montessori classroom

This interaction between children of different ages offers many opportunities to create community and foster the development of self-esteem. It also encourages positive social interaction and cooperative learning.

What is the Montessori classroom learning program?

The learning program offers children 5 areas of Montessori education learning areas: practical life, sensory, mathematics, language and culture. Each learning area consists of a set of Montessori materials, each of which teaches an area of knowledge or a fundamental skill. Through repetition and practice, children acquire a thorough understanding of each material and master the basic skills in each area of the program.

Montessori educators provide instruction for every child. After significant learning, children work with Montessori materials independently to practice, explore and make connections with key learning outcomes. Meanwhile, Montessori teachers stand back, observe how the children learn and record their progress.

Key curriculum areas :

  • Practicalities : independence, social skills and respect for the environment.
  • Sensory : Colors, shapes, textures, weights, dimensions, discrimination and distinction between smells, tastes and sounds.
  • Mathematics : Numbers, quantities, counting, addition, subtraction, decimal system, multiplication and division.
  • Language : Oral language, phonetics, letter formation, sentence structure, vowels and consonants, writing, reading and early literacy.
  • Culture : Geography, botany, zoology, science, history, music and art.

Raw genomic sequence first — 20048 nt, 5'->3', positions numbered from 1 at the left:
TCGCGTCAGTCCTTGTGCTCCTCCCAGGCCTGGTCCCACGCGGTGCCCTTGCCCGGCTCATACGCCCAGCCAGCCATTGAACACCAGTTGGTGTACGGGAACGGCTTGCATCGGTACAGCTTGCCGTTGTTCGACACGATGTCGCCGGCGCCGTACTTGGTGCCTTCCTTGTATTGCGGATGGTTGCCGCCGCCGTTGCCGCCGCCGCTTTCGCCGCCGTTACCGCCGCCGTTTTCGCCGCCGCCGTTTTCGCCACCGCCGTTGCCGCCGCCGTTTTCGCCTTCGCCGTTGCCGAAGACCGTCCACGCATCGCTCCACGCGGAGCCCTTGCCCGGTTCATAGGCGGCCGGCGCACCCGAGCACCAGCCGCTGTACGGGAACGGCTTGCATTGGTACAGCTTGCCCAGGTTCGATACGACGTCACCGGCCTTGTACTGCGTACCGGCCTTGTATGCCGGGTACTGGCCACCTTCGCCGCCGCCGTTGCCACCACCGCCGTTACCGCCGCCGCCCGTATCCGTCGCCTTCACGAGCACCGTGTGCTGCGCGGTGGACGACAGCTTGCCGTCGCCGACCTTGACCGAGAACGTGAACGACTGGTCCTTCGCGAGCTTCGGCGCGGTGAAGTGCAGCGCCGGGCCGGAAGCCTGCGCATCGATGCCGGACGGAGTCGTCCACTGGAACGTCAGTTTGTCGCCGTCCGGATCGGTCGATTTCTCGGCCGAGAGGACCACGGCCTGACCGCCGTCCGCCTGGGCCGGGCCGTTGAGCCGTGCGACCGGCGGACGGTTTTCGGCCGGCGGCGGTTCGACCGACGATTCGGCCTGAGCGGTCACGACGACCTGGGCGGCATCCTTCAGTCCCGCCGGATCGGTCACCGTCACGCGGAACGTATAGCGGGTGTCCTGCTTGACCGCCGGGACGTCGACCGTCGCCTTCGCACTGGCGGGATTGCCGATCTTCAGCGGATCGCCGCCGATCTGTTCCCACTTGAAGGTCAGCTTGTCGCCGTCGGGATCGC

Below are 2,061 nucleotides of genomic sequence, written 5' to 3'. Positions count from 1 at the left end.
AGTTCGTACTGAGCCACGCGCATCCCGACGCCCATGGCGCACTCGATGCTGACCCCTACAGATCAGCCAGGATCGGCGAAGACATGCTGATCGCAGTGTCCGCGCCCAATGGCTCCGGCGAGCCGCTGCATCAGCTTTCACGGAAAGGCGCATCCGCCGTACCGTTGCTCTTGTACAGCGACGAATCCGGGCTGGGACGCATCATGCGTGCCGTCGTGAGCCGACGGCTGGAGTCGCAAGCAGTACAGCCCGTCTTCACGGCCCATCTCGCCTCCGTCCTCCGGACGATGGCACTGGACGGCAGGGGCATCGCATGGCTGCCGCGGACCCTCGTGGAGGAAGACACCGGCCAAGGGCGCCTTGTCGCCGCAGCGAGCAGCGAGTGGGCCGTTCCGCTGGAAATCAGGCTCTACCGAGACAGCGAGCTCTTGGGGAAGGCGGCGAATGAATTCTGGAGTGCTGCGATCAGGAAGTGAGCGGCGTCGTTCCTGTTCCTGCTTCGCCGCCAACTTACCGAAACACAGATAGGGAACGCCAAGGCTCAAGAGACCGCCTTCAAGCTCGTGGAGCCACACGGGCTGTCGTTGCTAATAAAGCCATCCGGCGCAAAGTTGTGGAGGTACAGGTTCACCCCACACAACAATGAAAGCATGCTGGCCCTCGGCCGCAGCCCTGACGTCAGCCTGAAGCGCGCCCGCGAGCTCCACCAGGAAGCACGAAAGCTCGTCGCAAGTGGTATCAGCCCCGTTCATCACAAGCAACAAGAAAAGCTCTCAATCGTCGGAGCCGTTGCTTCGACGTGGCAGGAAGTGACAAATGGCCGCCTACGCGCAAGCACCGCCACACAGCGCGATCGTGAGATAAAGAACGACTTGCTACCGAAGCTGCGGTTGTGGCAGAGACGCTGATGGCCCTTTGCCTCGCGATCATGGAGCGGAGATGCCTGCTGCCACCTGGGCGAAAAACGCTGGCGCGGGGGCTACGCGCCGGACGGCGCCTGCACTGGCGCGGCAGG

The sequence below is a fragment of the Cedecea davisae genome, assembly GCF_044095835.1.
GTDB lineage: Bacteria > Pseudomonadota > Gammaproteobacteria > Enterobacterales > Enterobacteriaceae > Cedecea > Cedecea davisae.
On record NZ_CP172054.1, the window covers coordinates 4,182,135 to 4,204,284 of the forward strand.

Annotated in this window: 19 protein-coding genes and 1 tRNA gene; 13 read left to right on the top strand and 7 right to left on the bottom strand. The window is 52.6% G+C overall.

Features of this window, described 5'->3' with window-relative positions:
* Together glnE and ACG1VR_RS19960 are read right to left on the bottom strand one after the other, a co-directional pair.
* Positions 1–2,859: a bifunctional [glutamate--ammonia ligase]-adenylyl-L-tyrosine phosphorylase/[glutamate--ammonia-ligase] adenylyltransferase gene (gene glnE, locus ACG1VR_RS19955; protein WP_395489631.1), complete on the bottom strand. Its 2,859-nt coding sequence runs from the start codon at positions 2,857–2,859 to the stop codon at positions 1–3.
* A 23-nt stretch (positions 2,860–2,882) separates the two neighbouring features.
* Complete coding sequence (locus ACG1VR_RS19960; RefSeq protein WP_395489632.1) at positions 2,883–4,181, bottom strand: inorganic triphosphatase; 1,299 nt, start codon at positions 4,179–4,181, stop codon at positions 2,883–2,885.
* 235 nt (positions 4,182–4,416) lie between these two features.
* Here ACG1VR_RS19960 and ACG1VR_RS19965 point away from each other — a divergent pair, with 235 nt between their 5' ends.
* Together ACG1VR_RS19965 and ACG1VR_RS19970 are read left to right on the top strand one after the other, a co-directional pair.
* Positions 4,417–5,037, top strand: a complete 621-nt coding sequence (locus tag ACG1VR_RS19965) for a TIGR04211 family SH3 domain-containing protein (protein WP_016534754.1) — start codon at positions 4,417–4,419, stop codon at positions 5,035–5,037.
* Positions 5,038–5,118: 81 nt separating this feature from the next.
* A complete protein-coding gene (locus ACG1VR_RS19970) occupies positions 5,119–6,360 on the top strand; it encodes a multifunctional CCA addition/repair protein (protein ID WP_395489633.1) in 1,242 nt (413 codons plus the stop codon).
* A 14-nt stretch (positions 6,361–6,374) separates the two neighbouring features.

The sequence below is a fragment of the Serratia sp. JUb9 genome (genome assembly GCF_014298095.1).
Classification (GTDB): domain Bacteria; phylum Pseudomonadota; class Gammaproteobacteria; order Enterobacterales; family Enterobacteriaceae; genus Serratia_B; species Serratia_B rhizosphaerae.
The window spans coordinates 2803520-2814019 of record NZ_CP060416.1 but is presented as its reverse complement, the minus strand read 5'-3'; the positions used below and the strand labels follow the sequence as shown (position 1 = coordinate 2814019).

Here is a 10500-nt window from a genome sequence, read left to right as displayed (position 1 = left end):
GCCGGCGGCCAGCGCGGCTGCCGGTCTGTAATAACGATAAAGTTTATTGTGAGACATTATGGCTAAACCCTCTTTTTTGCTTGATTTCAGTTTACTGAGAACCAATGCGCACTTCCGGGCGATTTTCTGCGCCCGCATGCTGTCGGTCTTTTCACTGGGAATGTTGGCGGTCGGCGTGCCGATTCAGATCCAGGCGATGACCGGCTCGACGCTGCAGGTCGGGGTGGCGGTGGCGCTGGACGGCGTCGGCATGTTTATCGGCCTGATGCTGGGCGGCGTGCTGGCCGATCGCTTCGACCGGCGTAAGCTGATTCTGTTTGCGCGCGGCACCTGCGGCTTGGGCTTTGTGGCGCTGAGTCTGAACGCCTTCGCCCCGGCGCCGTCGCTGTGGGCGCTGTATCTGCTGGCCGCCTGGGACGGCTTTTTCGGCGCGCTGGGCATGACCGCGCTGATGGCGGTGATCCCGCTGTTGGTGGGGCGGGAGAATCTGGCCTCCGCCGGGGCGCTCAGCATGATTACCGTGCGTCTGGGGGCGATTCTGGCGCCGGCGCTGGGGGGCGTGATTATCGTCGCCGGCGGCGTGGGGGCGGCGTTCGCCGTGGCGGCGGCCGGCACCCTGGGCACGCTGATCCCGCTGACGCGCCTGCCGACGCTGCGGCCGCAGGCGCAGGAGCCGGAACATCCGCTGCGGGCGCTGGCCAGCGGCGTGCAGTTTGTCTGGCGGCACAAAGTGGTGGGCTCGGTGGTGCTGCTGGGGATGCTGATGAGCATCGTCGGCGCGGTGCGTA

Learning materials in a Montessori school

The realization of each environment prepared Montessori requires the careful preparation of educational materials appropriate to this environment. Visit Montessori learning materials is a set of objects designed to precise specifications. In general, equipment is designed to :

  • Capturing the child's interest
  • Inviting interaction and manipulation
  • Encouraging precise use
  • Improve concentration

What is the three-year Montessori school program?

Montessori classes are organized around a three-year learning cycle, designed to meet the needs and characteristics of each specific stage in a child's growth. A child has the same teacher and the same class for three years, and each year's lessons build on the previous year's work. In general, it is not in the child's best interest to enter the three-year program in the last of these three years.

Are children allowed to pretend in a Montessori classroom?

In her first children's home, Maria Montessori offered several types of games in addition to teaching materials, but she realized that children had no interest in pretending when they were allowed to do real things. In Montessori classes, for example, children are given the opportunity to help in the kitchen instead of pretending. She developed her method by emphasizing activities that children enjoyed doing, to the detriment of activities they ignored.